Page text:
My unquiet mind is forever trying to uncover band names in everyday conversation. A few years ago, I began interrupting people mid-sentence to hold up my hands in the shape of a copyright symbol — the right hand forms the “C” while the left creates the suggestion of the circle around it — and then shout “Copyright 2014 Chris Henson Band Names!”
Soon, every conversation went like this:
Someone: “Have you seen the photo on James Brown’s driver’s license? It’s hysteri—”
Me: [holding up copyright sign] “‘James Brown’s Driver’s License’ Copyright 2014 Chris Henson Band Names!”
What can I say? I’m an idiot. And I have ADD. But you must admit, that’s not the worst band name.
In 2015, I decided to make it Facebook official. I created the Chris Henson Band Names group on Facebook and invited a lot of my friends to join. About 250 people signed up right away. Within a day or two, about 150 of them bailed completely. It’s not for everyone. But the remaining core group is, if I say so myself, a battalion of remarkable creative collaborators that keep me in stitches and force me to up my overall creative game, thanks to the fun but fierce competition.
It’s all about the inspiration, which can come from anywhere. A Russian diplomat gets attacked with a harmless green liquid and thirty seconds later someone posts “Green Liquid.” Or it can come from everyday life, like “Shrub Cluster,” presumably the result of a cluster of shrubs my friend Rik encountered. You might see a weirdly named product on a store shelf or a regrettably spelled warning sign, snap a pic and post it. That’s where “Dump Cake” and “Women & Elevators” and “Subtle Butt” came from.
Tom is an expert at figuring out alternate word groupings that sound like ordinary things. “Ovary Acted,” for instance. Which then led Stephen to post “Over Redacted.” Then, “Lab Oratory.” How about the unlikely “Nevertheless, Sheep Are Cysted?” I mean…
Other times it could simply be the combination of a couple of phrases that becomes a new band. For instance, after hearing about the various wars on things (Christmas, drugs, the poor, the rich, etc.) and then hearing a tune by a favorite songwriter, group member Wiley posted “The War on Zevon.” This was so brilliant that I posted it again a couple of months later thinking it was my own idea.
This happens fairly often, which is to be expected when the Facebook group receives between ten and twenty band name ideas each day. Some of them are the silly mashing together of random words like “Meat Pancake” or “Toaster Cycle.” Others were apparently posted when we were thirteen years old and are both hilarious and unrepeatable.
You’ll also see a lot of real band names, but combined. Like “Widespread Panic! At the Disco” which led to an avalanche of ideas. Behold!
The Guess Hoodoo Gurus / Traffic Jam / Collective Soul Coughing / ELO Speedwagon / Thelonius Monkees / Bachman Turner Overdrive-by Truckers
You get the idea.
Every once and a while, though: GENIUS! One afternoon I was alerted that Marty — always a great source of band names — had added a new one. I clicked the notification and discovered my new unabashed favorite band name so far. Simple, familiar, a triple entendre that works on so many levels. He had posted:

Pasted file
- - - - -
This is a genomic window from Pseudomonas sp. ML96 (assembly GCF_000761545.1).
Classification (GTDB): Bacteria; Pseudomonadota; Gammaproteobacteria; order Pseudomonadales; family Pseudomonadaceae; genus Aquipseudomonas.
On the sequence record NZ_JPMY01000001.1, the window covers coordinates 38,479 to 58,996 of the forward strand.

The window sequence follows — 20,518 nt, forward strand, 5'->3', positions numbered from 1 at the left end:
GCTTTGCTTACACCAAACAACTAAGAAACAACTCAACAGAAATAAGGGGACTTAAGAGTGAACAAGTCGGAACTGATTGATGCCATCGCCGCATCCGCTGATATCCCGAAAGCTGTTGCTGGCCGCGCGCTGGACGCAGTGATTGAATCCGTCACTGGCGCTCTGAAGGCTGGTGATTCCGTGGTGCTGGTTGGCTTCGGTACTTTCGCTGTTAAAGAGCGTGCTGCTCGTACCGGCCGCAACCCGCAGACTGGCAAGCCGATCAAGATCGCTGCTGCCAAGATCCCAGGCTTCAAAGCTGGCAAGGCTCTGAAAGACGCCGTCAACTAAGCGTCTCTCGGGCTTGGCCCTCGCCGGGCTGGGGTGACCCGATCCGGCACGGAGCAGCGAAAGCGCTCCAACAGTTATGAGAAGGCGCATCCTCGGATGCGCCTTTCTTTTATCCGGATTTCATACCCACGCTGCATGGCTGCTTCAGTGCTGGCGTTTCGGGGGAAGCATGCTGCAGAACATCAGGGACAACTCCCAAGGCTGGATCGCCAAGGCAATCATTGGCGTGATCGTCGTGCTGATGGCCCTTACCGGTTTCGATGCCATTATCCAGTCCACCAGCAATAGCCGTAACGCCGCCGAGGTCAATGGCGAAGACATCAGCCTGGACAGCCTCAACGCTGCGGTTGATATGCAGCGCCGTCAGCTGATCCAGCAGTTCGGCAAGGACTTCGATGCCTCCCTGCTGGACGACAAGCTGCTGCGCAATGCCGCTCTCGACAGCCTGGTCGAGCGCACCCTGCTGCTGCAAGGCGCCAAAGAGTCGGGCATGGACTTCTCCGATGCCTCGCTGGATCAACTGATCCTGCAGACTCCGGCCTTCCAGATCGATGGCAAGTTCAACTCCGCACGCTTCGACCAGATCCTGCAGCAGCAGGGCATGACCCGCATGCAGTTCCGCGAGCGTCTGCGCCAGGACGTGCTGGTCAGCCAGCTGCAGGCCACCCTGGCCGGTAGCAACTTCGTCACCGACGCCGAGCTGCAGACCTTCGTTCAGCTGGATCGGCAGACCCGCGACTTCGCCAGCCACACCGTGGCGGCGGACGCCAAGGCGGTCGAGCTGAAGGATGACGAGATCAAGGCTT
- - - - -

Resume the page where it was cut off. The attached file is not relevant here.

“Red Löbster Cult.”
That is what Chris Henson Band Names is all about. You’re welcome, planet earth. It’s all in a day’s fun for the men and women of Chris Henson Band Names, and is in fact not far from the creative process we often go through as advertising professionals.
Although not as crass, mostly, when our team is tasked to create a completely original name for a new company, product or brand, there are stark similarities to the band name game. Double and even triple entendre phrases. Mashups of common descriptive terms of the product that sit well together. And sometimes it’s the simplest of combinations that drives the most impact, like Shrub Cluster, but better and more corporate.
Creativity in naming is a lot of trial and error. Sharing the task with friends and colleagues, in the right atmosphere, can mean collaboration gold! So, the next time you’re naming a product or concepting a website URL, advertisement tag line, or brand name, consider it a group exercise. The results may surprise you.
Here are some more of my favorite band names. If you’re starting a band, remember, these are copyrighted. By me holding my hands in a funny way.
Hanoi Montana / Francis Scott Off-Key / Betty White Death Hoax / Anti-Smoking Gun / Frozen Trucker / Two Chucks Down (after Chucks Berry and Barris died) / The Walking Debt / Joy Stealing Robots / The Alabastards / Snoop Blog / Coquettish Helvetica / Deep Pocket Chopra / Hold My Beard / The Pie Holers / Slogan’s Run / Polyester Horror / Procol Harumph / Taking a Trip to Short Pump and the Unflattering Euphemisms / The Used Condos / Late Night Teenage Door Slam / The Don’t-Be Brothers / Build-A-Bare Naked Lady / NRBBQ
Author Chris Henson is a designer, writer, composer, editor, and conceptual thinker, who joined Access in 2011 and has helped create award-winning broadcast, web, and print advertising in regional and national markets. Click here to learn more about Henson.